Since Biden took office, he’s taken a number of actions to address the $1.7 trillion student-debt crisis.
They include cancelling debt for borrowers with disabilities and extending the payment pause on loans. 
Democrats are pushing for him to cancel $50,000 in student debt per person, which the DOJ is reviewing.

Forty-five million Americans have a $1.7 trillion student-debt burden in the country. And many of them, alongside Democrats and advocates, want President Joe Biden to forgive $50,000 of their debt.

He hasn’t done that yet, but the president has taken steps to lessen the burden and provide relief during the pandemic.

As one of his first actions in office, Biden extended the pause on student-loan payments, coupled with zero growth in interest, to ensure borrowers suffering financially would not have to worry about paying off their loans.

Since then, Education Secretary Miguel Cardona has cancelled billions in student debt for borrowers with disabilities and borrowers defrauded by for-profit schools. He’s also started conducting reviews of student loan forgiveness programs that don’t work as they should.

But Democrats want Biden to do more.

They have been keeping the pressure on the president to cancel $50,000 in student debt per person using his executive authority. Biden has expressed hesitancy to do so, and although he has asked the Education and Justice Departments to review his executive abilities to wipe out that debt, Democrats remain adamant that he can, and should, cancel student debt immediately with the flick of a pen.

“Student loan cancellation could occur today,” Massachusetts Sen. Elizabeth Warren told Insider. “The president just needs to sign a piece of paper canceling that debt. It doesn’t take any act of Congress or any amendment to the budget.”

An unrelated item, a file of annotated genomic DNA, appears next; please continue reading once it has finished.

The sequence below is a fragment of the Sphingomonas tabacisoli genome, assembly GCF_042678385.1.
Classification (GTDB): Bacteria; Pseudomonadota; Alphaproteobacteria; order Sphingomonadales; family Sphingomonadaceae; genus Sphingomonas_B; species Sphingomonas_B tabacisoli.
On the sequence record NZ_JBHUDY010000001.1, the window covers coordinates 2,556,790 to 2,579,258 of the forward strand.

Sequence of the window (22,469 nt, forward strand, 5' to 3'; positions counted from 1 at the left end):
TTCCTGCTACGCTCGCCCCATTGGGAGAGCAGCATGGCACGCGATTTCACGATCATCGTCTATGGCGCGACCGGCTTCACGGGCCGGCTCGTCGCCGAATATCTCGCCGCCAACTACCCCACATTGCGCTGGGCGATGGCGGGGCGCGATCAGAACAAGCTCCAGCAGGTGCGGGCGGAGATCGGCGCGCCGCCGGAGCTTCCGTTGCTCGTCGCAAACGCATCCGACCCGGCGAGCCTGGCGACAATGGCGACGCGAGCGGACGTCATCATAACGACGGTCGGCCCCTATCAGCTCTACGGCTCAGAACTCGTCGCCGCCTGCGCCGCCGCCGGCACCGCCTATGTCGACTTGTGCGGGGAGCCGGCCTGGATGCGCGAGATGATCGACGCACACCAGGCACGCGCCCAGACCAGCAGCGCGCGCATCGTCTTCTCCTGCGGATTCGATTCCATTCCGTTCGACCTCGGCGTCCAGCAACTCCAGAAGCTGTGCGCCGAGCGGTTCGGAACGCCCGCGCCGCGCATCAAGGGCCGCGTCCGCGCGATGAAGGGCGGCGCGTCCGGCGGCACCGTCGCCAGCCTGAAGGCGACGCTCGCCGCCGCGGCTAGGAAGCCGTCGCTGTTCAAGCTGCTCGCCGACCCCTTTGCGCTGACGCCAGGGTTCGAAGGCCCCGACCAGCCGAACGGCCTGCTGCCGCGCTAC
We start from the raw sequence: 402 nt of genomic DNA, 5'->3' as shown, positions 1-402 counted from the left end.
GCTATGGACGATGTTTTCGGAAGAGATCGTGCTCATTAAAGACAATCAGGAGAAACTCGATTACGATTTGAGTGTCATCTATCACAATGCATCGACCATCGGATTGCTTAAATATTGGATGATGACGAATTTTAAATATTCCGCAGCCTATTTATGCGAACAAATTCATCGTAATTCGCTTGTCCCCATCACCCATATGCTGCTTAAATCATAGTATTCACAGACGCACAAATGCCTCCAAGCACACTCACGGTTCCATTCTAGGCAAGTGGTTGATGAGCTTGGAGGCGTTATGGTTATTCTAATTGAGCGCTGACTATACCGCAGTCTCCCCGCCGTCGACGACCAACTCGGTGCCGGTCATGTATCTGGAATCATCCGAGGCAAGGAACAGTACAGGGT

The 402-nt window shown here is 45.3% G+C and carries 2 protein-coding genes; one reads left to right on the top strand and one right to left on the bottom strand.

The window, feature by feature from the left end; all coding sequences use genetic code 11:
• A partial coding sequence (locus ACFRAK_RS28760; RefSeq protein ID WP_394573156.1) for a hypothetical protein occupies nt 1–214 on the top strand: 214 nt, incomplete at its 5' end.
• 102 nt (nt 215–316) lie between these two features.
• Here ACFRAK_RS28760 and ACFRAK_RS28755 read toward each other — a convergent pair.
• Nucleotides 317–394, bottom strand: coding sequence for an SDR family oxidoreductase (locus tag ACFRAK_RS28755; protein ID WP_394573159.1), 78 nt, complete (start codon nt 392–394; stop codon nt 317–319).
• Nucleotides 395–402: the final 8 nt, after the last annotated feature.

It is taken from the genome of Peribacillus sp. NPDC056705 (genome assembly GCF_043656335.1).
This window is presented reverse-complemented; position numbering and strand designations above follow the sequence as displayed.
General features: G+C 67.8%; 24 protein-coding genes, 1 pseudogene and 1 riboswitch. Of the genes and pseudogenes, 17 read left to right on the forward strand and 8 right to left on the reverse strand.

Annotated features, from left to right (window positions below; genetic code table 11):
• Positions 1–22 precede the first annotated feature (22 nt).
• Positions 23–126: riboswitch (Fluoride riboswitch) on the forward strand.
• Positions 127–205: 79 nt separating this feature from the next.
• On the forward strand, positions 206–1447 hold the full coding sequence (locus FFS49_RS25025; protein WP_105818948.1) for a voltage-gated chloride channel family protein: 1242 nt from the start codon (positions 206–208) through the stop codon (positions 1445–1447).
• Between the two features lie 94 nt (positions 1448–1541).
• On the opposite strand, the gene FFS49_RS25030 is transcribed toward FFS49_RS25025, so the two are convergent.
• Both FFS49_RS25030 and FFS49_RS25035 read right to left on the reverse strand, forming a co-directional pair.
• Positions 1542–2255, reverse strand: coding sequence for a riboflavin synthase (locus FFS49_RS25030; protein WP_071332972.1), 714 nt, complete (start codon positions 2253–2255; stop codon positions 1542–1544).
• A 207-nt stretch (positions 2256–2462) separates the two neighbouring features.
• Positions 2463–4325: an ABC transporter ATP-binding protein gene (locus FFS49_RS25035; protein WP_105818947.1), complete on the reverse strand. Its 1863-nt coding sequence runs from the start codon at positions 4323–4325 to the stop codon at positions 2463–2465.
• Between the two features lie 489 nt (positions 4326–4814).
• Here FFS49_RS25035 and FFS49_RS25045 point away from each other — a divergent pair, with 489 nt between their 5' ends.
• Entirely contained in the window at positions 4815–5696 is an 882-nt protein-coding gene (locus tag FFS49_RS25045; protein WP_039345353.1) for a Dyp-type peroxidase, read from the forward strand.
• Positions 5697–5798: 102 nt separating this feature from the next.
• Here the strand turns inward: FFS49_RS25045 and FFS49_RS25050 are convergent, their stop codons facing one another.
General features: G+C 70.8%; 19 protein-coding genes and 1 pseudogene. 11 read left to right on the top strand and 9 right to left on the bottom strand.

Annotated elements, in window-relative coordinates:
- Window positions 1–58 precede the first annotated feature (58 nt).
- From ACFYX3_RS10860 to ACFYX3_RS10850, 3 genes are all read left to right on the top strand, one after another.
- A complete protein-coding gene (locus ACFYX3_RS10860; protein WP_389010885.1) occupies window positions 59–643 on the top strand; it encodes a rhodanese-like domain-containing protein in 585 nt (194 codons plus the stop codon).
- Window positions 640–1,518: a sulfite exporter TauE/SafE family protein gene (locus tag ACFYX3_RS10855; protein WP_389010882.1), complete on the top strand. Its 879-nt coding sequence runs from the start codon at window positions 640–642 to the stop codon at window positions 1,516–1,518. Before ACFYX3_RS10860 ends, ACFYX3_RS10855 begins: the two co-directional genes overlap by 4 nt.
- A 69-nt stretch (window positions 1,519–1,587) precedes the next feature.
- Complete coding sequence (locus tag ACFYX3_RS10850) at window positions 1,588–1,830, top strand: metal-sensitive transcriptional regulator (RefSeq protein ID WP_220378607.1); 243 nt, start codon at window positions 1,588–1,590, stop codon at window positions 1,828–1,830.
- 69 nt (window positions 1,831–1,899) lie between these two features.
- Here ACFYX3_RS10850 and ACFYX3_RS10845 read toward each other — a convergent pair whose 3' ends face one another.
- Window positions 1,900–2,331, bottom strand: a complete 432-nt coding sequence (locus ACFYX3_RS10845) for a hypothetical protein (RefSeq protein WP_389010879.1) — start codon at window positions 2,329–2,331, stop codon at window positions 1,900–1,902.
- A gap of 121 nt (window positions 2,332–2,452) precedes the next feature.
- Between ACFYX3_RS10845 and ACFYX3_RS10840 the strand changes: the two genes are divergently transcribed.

Detailed below is everything Biden has done to date to confront the student debt crisis:

Extended the pause on student-loan payments

On his first day in office, Biden asked the Education Department to extend the pause on federal student loan payments through September 30, 2020, following Education Secretary Betsy DeVos’ extension of it through the end of January 2020. This was accompanied by a 0% interest rate during that time period.

National Economic Council Director Brian Deese said at the time that the extension would alleviate burdens on many households. “In this moment of economic hardship, we want to reduce the burden of these financial trade-offs,” Deese said.

This extension, however did not apply to the more than 7 million borrowers with …read more

Source:: Business Insider

      

Here’s everything Biden has done so far to address the $1.7 trillion student debt crisis

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